CLEVELAND — One year after protests sparked by George Floyd's death in Minneapolis, Ohio has failed to make it easier for police departments to get rid of bad cops.
Police officers can only lose their state certification if they are convicted of a felony or agree to relinquish it during a plea bargain.
Records provided to News 5 show 247 law enforcement officers have lost their Ohio Peace Officer Training Academy (OPOTA) certification in the last decade.
“It’s very hard to get rid of an officer in Ohio who shouldn’t have the badge," Ohio Attorney General Dave Yost said.
“We need this kind of licensing structure that we have for every other profession," he said.
Licenses can be suspended or revoked for bad behavior. Information about the status of someone's license is easy to find online.
VERIFY A LICENSE HERE: eLicense Ohio Professional Licensure System
"A lot of other states have that kind of thing," Yost said. "But we don’t in Ohio. And we need to."
After all, in the The Wandering Officer, a study published in the Yale Law Journal last year, the authors found officers who are fired and then rehired elsewhere are prevalent.
Wandering officers also often have more disciplinary problems after they're rehired, according to Ben Grunwald, an assistant professor at Duke Law School and John Rappaport, assistant professor at the University of Chicago Law School.
They studied data from Florida, which has one of the strongest police decertification laws in the U.S.
Despite its strong law, the authors concluded:
“In any given year over the last three decades, an average of roughly 1,100 full-time law-enforcement officers in Florida walk the streets having been fired in the past, and almost 800 having been fired for misconduct, not counting the many who were fired and reinstated in arbitration. These officers...are subsequently fired and subjected to ‘moral character’ complaints at elevated rates relative to both officers hired as rookies and veterans with clean professional histories.”
'Stop the recycling'
“Virtually every other profession would decertify or revoke the license of someone who committed a serious offense," said Roger Goldman, an expert on police licensing. "Why in the world wouldn’t we do it for policing?"
For 40 years, the Saint Louis University Law School professor has worked to create and strengthen police decertification laws in the U.S.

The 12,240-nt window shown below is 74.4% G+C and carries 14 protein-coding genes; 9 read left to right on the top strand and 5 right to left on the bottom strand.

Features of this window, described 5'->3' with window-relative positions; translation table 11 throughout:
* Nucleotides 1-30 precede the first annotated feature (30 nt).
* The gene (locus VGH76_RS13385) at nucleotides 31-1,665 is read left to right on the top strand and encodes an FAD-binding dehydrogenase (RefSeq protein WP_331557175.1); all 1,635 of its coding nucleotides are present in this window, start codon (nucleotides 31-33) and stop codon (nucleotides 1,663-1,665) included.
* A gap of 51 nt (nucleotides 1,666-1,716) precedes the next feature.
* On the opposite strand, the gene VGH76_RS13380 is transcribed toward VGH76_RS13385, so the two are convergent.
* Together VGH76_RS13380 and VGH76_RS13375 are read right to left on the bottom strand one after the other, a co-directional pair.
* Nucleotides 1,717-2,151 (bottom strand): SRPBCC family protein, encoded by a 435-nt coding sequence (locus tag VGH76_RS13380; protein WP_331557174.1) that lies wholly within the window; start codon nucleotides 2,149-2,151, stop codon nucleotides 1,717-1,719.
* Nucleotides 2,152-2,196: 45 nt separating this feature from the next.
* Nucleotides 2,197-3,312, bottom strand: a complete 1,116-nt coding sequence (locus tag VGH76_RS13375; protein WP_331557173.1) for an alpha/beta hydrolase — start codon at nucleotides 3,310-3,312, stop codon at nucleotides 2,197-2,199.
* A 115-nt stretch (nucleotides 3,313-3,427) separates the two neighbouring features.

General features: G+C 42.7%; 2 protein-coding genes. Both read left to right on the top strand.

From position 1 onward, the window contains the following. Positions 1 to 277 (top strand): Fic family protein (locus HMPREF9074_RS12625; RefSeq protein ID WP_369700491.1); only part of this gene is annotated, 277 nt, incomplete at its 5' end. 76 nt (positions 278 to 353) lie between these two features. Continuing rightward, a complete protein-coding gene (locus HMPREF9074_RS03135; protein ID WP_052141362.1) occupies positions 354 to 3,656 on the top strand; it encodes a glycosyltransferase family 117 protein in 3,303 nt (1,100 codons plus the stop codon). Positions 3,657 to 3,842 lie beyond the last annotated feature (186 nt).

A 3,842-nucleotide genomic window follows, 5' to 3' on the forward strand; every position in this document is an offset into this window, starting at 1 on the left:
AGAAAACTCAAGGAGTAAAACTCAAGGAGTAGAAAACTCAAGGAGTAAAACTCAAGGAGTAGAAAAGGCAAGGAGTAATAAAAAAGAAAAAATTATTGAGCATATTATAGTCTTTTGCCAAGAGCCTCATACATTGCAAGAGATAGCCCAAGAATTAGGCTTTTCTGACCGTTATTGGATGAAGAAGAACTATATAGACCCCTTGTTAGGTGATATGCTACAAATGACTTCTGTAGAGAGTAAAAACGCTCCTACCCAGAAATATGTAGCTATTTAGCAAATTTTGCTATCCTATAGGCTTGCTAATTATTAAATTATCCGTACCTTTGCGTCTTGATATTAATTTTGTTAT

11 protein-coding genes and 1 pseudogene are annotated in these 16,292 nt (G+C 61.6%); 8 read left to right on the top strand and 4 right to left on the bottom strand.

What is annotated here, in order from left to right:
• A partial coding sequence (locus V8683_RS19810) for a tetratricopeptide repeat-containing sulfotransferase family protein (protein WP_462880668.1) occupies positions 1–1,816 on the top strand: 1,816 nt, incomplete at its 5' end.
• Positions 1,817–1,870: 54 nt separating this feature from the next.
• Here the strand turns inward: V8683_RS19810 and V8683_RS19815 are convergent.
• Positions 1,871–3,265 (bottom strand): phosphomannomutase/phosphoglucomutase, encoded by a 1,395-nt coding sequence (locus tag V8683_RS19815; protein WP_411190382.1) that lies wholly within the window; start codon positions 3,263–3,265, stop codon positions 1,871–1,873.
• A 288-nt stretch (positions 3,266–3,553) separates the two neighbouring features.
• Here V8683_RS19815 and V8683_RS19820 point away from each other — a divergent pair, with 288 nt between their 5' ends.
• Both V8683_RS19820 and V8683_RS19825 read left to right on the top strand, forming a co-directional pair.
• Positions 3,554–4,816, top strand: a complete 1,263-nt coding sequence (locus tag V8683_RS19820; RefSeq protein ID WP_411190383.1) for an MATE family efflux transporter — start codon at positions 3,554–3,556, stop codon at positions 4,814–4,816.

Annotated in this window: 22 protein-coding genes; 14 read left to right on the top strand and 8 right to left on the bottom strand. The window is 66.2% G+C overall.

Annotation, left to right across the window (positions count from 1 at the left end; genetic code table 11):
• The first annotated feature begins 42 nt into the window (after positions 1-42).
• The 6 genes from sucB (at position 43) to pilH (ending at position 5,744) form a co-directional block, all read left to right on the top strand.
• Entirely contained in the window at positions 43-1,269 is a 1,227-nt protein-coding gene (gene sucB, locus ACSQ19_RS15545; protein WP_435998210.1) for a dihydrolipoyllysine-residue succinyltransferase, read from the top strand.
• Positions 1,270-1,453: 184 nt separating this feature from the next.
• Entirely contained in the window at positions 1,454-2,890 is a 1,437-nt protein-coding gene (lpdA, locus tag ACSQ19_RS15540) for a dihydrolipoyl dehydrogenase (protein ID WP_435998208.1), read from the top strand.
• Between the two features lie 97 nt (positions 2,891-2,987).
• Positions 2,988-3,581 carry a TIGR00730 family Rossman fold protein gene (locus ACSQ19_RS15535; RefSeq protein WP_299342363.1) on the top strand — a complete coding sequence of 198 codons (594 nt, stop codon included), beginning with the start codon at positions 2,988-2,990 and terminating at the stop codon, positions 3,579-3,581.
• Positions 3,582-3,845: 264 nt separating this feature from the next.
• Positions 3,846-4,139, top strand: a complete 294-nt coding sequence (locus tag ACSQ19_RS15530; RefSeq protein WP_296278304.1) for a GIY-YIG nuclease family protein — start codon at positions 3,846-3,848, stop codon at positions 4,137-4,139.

Goldman said Ohio should have a database of officers accused or convicted of crimes and serious misconduct. Police departments should be required to check the database before hiring someone and a state agency should be able to get rid of any who breaks too many rules.
Goldman said it would be similar to how the U.S. regulates medical professionals.
The National Practitioners Data Bank has information, among other things, about medical board disciplinary decisions and malpractice cases.
In a 2016 research paper, Goldman said a police database should have just as much information.
The President's Task Force on 21st Century Policing, created by President Barack Obama, recommended the U.S. Department of Justice adopt Goldman's recommendation on a national level. It hasn't happened.
"We have to have some kind of system that will stop this recycling... to stop this shuffling and movement of officers between departments," Goldman said.
Take Timothy Loehmann.
In 2012, he was hired by the City of Independence.
Police Chief Michael Kilbane said things didn't go well.
“He was sort of disconnected. And he was very emotional. He was prone to outbursts," Kilbane said.
After Loehmann suffered "a dangerous lack of composure during firearms training," an internal investigation was launched.
The deputy chief wrote Loehmann "could not follow simple directions... communicate clear thoughts or recollections, and his handgun performance was dismal."
The deputy chief concluded Loehmann would "not be able to cope or make good decisions" under stress.
“There was some pretty obvious maturity issues and performance issues so we made the decision part ways with him," Kilbane said.
Then, the City of Cleveland hired him.
On November 22, 2014, he responded to a call at Cudell Recreation Center where 12-year-old Tamir Rice was playing with what turned out to be a toy gun.
Within seconds of arriving at the scene, Loehmann shot and killed him.
“It been really hard and very hard to understand why we’re still here," Samaria Rice, Tamir's mother, said. "It makes me feel sad. It makes me feel hopeless sometimes.”
Loehmann can still work as a police officer in Ohio and is currently fighting to get back his job in Cleveland.
Police union attorneys appealed his 2017 firing to the Ohio Supreme Court last month.
Cleveland fired him for omitting information about his employment in Independence on his job application.
Donald Ivory can also still work as a police officer in Ohio, despite having faced multiple criminal charges and being fired over the allegations.
The Euclid police officer was indicted again last week on felony bribery charges.
This time, prosecutors said he tried to intimidate the 13-year-old girl who accused him of sexually assaulting her into recanting the allegations.
In 2019, an arbitrator forced the City of Euclid to rehire Ivory, despite domestic violence charges, theft allegations and being in "continued personal descent."